MIT Sloan Professor Finds State Privacy Laws Hinder Adoption of Electronic Medical Records Up to 30 percent

CAMBRIDGE, Mass., April 13, 2009 — Electronic Medical Records (EMR) allow health providers to store and transfer patient data electronically in place of using paper records. While there is growing evidence that EMR can save money and lives, many people are concerned about the security and privacy of their medical data. President Obama's administration is investing $20 billion to promote EMR nationwide through legislation (“HITECH Act”, S.350) that includes strong privacy protections.

New research from MIT Sloan School of Management Professor Catherine Tucker and University of Virginia Professor Amalia Miller suggests that there is a tradeoff between achieving fast adoption of EMR and strong healthcare privacy. Their research — the first to show how state laws on medical privacy affect adoption of EMR across the nation — finds that strong state-level medical privacy protection reduces adoption by hospitals by up to 30%.

Their evidence suggests that operating under strong privacy laws diminishes hospitals' responsiveness to adoption of EMR by another hospital. The authors found that this may be because privacy protection makes it harder and more costly for hospitals to exchange information with each other. So having privacy protection in place reduces the value proposition of EMR for health providers because they are less able to exchange and transfer patient records.

Tucker said, “Medical privacy is a good thing. So are electronic medical records. Our research has identified a real tradeoff between them. Policymakers are going to have to choose how much EMR adoption they want and at what cost to patient privacy.”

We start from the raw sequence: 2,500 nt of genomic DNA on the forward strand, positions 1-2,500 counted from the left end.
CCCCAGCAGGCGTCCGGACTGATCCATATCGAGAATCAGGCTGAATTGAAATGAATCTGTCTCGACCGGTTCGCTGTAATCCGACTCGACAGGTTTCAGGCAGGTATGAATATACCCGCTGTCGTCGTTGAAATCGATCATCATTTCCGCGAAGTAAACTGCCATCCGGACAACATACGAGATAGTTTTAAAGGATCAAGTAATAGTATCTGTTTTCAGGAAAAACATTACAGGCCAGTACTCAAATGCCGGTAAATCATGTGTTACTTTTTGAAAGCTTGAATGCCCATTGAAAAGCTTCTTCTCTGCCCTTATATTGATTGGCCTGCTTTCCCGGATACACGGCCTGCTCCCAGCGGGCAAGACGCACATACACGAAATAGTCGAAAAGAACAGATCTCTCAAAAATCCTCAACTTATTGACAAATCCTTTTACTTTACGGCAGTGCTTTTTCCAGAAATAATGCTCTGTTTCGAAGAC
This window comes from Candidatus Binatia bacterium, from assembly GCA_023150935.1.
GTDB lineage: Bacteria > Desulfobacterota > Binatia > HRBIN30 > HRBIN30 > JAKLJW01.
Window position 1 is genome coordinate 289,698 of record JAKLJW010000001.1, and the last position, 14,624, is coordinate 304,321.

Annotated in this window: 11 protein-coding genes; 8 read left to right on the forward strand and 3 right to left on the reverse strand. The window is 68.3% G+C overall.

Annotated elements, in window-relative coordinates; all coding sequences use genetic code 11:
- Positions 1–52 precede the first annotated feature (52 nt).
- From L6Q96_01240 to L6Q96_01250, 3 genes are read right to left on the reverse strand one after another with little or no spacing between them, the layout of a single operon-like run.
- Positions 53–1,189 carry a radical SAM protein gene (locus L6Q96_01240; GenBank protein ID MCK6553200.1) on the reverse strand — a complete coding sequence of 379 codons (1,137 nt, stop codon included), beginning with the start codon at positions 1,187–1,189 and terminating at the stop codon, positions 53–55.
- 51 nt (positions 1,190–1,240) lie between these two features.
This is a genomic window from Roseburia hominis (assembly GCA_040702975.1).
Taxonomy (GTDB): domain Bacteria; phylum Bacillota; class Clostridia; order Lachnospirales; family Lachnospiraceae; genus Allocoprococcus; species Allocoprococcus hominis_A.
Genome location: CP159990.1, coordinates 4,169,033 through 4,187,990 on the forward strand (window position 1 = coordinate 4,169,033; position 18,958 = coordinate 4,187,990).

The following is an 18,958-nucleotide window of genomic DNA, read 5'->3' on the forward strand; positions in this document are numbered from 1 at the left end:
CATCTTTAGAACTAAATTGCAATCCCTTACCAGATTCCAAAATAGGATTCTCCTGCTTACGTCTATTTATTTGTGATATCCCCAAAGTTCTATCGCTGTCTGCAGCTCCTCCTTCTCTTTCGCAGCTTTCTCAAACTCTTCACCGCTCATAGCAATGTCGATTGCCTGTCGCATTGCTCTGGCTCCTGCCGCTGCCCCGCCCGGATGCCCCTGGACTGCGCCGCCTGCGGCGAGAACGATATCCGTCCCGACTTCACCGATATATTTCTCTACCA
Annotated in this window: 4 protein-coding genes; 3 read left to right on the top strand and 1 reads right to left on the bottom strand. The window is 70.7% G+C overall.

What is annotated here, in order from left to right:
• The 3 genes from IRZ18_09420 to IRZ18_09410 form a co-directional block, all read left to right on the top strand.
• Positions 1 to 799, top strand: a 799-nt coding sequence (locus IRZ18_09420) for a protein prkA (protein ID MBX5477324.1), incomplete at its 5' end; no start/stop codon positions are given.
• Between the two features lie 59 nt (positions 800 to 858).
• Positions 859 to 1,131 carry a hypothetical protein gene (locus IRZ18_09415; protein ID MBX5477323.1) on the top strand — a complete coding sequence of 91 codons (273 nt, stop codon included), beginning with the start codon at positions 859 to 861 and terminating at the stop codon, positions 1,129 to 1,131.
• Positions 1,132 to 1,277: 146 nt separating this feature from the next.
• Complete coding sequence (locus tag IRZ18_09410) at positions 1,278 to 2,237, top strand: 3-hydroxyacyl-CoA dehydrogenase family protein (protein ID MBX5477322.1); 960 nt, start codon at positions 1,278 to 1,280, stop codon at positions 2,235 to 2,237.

The authors concluded that despite EMR's effectiveness at reducing medical errors and improving baseline indicators of patient health, hospitals are deterred from adopting it by strong healthcare privacy laws. Previously, some health policymakers have speculated that strong privacy protections might help the diffusion of EMR because hospitals would be unable to use EMR unless they could reassure patients that their privacy was being legally protected. However, this study actually finds the opposite.

“Our evidence shows that, while there may be many reasons for states to restrict medical providers' ability to disclose information, there are also potential losses in terms of the speed and compatibility of EMR adoption choices. This could hinder the federal government's goal of 70% adoption of EMR by hospitals by 2019,” said Tucker.

Full paper: http://ssrn.com/abstract=960233

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